Tuesday, January 5, 2016

Ocean Acidification: watch out for the next Bollocks off the rank

"The oceans’ alkalinity (pH) varies from place to place, in a range 7.9 to 8.3 on a logarithmic scale where 14 is most alkaline (or basic), 7.0 is neutral and below 7 to zero is acidic.   The log scale means each change of one unit is ten times the value of the adjacent unit.

The scare term “ocean acidification” first popped up in Nature in 2003, followed by the Royal Society in 2005, and has since been seized on as a substitute frightener, given that global warming has stalled. Climate scientists now “calculate” that the average ocean alkalinity has declined from 8.2 to 8.1 on the scale since pre-industrial times, except that the measurement error margin is several times the alleged reduction (and each of the five oceans has its own pH characteristics). pH levels at given points can also swing markedly even within the 24-hour cycle.

In past geological ages C02 levels in the atmosphere were ten or more times what they are now (400ppm) and ocean life thrived. Indeed our current fossil fuels are the residue of vast oceanic life that thrived and died in such super-high CO2 environments.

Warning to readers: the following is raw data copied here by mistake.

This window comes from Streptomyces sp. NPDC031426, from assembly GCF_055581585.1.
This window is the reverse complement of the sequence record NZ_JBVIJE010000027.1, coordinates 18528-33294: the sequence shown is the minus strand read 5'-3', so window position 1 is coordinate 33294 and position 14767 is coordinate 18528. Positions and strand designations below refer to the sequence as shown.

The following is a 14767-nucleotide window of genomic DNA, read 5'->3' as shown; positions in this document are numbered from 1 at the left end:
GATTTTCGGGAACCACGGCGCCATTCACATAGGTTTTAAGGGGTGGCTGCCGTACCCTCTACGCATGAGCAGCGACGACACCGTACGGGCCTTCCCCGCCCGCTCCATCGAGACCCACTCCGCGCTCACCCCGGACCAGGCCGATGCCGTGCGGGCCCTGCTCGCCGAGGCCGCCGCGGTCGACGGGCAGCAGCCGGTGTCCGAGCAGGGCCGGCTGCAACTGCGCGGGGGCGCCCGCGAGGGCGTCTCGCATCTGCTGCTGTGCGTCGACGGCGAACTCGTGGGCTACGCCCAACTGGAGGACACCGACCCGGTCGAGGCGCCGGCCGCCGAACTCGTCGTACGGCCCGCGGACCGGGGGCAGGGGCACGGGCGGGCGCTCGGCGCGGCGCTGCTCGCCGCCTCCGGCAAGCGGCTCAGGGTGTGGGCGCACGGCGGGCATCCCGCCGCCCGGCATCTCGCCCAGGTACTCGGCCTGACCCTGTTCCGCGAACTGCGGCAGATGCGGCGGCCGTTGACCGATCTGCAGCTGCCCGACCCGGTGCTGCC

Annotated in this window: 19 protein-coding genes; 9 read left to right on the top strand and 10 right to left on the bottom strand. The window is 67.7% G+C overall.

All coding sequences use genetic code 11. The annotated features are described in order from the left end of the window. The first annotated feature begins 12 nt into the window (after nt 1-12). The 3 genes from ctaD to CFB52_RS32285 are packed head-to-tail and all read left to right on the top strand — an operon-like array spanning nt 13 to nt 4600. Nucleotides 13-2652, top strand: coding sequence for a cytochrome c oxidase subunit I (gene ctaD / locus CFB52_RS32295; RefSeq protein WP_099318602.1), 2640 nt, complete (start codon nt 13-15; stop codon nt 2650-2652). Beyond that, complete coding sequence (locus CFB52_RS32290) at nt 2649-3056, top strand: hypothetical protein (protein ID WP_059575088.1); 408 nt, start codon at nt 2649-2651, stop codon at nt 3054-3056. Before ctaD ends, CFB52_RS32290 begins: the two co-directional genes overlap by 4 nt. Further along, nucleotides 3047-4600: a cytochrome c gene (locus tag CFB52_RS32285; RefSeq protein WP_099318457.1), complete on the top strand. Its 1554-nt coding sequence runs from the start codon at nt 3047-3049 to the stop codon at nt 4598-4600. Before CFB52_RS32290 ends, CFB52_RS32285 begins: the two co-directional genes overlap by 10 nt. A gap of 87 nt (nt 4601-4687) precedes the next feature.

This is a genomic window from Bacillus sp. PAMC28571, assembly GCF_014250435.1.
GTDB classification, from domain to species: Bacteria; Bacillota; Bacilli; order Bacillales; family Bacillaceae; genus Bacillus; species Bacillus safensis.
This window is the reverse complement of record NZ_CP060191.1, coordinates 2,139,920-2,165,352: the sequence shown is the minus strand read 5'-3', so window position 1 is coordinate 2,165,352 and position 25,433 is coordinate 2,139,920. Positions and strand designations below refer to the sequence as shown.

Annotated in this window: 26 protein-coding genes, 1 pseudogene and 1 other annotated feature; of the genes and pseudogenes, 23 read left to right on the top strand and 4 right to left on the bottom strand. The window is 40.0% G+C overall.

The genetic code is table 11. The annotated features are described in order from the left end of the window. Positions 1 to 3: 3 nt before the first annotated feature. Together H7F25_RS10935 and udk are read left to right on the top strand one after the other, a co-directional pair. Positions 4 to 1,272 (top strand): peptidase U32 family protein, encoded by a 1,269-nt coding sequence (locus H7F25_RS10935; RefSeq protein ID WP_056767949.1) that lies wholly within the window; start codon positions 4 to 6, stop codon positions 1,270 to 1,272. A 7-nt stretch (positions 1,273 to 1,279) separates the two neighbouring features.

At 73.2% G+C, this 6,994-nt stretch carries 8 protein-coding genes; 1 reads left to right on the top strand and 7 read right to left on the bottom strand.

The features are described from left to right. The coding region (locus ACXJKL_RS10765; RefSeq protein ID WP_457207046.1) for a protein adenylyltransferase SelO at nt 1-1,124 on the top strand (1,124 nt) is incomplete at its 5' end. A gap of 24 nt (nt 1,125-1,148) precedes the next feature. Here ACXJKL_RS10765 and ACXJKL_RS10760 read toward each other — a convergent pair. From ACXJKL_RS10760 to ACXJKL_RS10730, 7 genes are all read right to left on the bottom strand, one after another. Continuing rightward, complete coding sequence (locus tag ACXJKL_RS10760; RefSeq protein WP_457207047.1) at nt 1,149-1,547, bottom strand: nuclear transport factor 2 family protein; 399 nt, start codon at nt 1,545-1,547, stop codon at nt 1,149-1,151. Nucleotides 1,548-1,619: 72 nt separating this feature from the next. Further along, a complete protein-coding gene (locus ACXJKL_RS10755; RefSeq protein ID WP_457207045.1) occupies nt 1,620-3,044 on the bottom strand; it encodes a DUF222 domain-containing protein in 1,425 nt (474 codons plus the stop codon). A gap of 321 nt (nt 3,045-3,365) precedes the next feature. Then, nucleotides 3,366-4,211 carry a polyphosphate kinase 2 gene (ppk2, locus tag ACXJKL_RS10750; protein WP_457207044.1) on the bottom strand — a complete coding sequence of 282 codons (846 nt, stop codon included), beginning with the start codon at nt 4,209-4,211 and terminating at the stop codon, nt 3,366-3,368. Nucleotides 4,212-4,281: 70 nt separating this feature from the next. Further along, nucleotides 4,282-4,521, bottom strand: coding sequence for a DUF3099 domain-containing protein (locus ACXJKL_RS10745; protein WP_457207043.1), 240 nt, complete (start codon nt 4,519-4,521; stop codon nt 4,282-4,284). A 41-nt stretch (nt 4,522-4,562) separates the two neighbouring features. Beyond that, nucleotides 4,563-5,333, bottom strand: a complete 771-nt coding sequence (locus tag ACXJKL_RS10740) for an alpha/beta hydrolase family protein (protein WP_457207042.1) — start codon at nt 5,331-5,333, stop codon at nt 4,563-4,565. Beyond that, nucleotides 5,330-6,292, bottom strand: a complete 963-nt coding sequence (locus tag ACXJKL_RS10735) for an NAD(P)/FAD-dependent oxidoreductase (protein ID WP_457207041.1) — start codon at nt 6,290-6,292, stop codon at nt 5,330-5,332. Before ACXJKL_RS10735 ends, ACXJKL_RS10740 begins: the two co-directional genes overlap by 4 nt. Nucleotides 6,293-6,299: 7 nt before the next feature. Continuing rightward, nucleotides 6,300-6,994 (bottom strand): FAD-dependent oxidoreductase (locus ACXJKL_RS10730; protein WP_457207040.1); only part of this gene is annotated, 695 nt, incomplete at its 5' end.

In the parts of the oceans where alkalinity is low (i.e. tending towards neutral), fish, corals, and sea flora have managed and adapted  perfectly well.

Freshwater lakes and rivers are slightly acidic (pH of 6 to 8),  as is rainwater, pH 5.6, and drinking water, 6.5 to 7.5. Life has adapted and thrives in fresh water notwithstanding the, ahem, “acidification”."

ABOVE FROM: The Fishy "Science" of Ocean Acidification


And, lo:

Increase in acidity may not be harmful to coral reefs after all


"(Phys.org)—A combined team of researchers affiliated with the Scripps Institution of Oceanography and the Bermuda Institute of Ocean Sciences has found, via a five year study, that increased ocean acidification may not pose the threat to coral reefs that scientists have thought. In their paper published in Proceedings of the National Academy of Sciences, the team describes their study and why they now believe that an increase in green house gas emissions many not have the devastating impact on coral reefs that most in the field have assumed would occur."

[PS: aren't the doom mongers warning us that the oceans are warming, so will de-gas, adding more CO2 to the atmosphere, double-boiling us? So isn't the theory of OA in conflict with the theory of CAGW? LOL: and both theories are in conflict with observation. But align perfectly with model output "data".]